The Upgrade

Smart Home Technology Is Still Not Smart Enough

Get ready for disappointment when you unwrap “smart” gadgets this year

Credit: cherry7966/iStock/Getty Images Plus

IIt’s a function of our collective laziness that turning Christmas lights on and off is a process worth automating. I’m not pointing fingers here: I’m lazy person number one and have been trying for years to get my Christmas lights on some sort of automated schedule. Light timers, little pluggable things that tick off the minutes until they hit a preset hour — they’ve all been in my home for years.

More recently, though, that desperate need to avoid flipping a physical switch has been married with my steady efforts to add smart devices to my home.

But as millions more people like me join the smart home revolution this holiday season (the Echo Dot was reportedly the most popular gift on Amazon on Black Friday and Cyber Monday), they’ll soon discover that the promise of a smart home is more like a rain check.

This year, I plugged my outdoor lights into an iDevices outdoor plug and connected it to Apple’s Home app. Then I set an automation so that the lights would automatically turn on at sunset and off at sunrise. It worked for a couple days.

Then, one morning, my wife looked out the front door and called to me.

“I thought the outside light was on a timer,” she said.

“It was,” I replied, knowing what was coming next.

“It’s on,” she said.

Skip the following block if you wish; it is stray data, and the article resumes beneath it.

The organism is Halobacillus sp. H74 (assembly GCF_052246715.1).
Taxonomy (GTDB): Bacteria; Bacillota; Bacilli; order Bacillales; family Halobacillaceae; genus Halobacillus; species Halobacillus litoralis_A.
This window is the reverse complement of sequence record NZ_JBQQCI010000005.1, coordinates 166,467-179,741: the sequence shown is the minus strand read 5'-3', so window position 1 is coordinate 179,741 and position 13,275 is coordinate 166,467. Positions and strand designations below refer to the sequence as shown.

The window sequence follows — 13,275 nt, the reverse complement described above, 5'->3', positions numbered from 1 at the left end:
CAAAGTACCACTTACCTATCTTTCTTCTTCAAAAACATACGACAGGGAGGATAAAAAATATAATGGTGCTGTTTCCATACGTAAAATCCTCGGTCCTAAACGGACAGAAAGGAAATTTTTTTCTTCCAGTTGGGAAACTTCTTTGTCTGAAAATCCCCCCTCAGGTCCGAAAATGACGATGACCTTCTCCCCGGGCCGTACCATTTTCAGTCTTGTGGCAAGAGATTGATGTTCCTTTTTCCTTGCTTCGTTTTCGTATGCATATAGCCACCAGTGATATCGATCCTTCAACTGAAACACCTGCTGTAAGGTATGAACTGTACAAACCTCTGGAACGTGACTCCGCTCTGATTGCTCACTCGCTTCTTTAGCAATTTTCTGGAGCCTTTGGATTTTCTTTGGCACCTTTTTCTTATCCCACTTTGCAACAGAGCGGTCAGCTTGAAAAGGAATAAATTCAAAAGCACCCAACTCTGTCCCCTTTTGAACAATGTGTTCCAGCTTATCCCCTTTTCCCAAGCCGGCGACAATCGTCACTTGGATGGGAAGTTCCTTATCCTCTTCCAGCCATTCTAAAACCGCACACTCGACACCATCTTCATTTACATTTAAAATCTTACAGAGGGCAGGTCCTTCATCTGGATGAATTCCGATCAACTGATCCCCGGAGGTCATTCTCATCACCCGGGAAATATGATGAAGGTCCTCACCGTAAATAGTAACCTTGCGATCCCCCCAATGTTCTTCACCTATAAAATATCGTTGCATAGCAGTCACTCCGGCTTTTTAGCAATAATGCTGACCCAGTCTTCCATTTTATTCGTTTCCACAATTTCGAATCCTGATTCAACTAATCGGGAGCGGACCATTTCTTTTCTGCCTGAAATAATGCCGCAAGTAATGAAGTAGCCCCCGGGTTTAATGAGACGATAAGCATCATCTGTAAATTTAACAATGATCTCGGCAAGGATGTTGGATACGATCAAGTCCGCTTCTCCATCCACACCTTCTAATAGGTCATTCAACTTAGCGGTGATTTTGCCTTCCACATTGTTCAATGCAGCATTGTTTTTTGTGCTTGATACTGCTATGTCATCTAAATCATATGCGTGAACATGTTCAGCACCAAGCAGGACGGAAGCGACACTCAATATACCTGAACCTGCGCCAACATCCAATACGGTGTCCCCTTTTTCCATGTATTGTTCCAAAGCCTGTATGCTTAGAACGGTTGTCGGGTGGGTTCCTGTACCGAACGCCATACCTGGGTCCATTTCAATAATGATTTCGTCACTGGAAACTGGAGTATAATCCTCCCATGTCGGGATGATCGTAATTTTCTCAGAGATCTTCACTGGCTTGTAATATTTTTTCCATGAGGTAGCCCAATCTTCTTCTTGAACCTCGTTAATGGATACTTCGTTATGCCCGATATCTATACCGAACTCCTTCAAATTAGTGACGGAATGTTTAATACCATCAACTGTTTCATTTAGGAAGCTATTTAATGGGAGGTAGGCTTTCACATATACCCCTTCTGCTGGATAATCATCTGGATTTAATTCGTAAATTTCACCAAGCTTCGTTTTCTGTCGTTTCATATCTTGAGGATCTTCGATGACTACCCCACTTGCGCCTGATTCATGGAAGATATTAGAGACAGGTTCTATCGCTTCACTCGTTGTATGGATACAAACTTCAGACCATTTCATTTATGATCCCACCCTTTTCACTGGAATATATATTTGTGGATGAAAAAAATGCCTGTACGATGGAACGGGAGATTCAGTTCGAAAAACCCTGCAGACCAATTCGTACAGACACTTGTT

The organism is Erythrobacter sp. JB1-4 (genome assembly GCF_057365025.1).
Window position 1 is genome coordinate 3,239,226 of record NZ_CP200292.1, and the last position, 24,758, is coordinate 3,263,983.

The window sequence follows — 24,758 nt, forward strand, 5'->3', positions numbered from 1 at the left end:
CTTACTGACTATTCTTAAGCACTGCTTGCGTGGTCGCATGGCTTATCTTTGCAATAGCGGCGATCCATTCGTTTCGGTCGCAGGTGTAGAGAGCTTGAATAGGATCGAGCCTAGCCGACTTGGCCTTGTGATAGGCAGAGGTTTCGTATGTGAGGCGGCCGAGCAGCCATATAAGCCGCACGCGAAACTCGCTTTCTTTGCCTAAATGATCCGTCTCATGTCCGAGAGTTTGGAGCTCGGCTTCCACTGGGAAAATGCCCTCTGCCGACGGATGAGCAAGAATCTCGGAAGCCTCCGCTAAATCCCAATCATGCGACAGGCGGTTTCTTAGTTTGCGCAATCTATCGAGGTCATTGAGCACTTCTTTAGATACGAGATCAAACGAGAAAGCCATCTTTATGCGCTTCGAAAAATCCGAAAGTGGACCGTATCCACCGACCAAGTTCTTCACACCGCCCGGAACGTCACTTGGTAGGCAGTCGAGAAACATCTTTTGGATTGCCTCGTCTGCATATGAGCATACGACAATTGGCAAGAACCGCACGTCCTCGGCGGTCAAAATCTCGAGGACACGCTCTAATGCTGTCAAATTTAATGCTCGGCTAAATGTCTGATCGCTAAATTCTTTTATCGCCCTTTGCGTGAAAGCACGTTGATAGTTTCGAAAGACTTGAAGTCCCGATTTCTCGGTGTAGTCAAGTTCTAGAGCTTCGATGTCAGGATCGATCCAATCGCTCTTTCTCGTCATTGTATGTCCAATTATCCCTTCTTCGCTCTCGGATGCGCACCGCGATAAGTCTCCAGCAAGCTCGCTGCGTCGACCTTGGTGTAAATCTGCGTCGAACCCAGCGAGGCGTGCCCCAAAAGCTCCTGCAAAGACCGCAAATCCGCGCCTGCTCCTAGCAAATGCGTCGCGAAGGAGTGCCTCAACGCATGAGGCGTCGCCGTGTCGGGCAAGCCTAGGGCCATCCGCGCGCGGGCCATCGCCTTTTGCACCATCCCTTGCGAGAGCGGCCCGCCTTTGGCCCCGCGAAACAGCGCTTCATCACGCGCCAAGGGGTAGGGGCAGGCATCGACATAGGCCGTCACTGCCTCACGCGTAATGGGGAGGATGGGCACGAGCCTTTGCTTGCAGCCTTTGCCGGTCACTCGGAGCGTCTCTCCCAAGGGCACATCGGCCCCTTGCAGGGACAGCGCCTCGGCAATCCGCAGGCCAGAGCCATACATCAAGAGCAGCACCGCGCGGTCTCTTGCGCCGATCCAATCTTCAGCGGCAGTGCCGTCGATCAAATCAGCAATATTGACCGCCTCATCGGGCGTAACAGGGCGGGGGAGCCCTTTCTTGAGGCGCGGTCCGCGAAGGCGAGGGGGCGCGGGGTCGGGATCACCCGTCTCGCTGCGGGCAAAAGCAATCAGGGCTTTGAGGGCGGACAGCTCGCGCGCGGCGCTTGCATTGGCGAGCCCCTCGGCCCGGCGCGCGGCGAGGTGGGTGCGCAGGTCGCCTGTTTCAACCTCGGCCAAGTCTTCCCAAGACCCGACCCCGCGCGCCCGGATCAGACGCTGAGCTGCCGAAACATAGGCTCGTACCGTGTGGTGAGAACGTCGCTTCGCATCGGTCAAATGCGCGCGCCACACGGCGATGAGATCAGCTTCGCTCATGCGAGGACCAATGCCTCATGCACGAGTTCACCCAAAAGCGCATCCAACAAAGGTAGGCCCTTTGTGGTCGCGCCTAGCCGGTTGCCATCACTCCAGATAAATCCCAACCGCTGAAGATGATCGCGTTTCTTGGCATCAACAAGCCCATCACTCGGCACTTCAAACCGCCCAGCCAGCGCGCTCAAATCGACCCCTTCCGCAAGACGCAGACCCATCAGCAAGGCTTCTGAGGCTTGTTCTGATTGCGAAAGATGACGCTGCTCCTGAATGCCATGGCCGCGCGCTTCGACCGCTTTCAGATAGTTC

This wasn’t an isolated incident. In fact, my so-called smart home is really just a collection of semiautomated ticks and quirks:

  • My lights follow a schedule… until they decide to stop.
  • My security webcam tracks… the neighborhood cat and strong breezes.
  • My thermostat trains itself… to cook us at night.
  • My voice assistant pipes up… whenever it feels like it.

I’ve closely tracked the smart home revolution and watched as it started and sputtered in the early 1990s, earning some fun parodies that presaged our concerns about a too-wired home careening out of control:

“Moved in at last. Finally, we live in the smartest house in the neighborhood,” wrote Michael Schrage in 1993 in an eerily prescient tech humor column in the Los Angeles Times.

Everything’s networked. The cable TV is connected to our phone, which is connected to my personal computer, which is connected to the power lines, all the appliances and the security system. Everything runs off a universal remote with the friendliest interface I’ve ever used.

Of course, Schrage’s dreams soon transformed into this:

This is a nightmare. There’s a virus in the house. My personal computer caught it while browsing on the public access network. I come home and the living room is a sauna, the bedroom windows are covered with ice, the refrigerator has defrosted, the washing machine has flooded the basement, the garage door is cycling up and down and the TV is stuck on the home shopping channel.

I recently tracked down Schrage, who currently serves as a research fellow with MIT Sloan School’s initiative on the digital economy. He told me via email that this fake diary of smart home mania was one of his most popular columns. He’d tapped into a nearly universal desire to live in the home of the future, even one that could turn on its owner.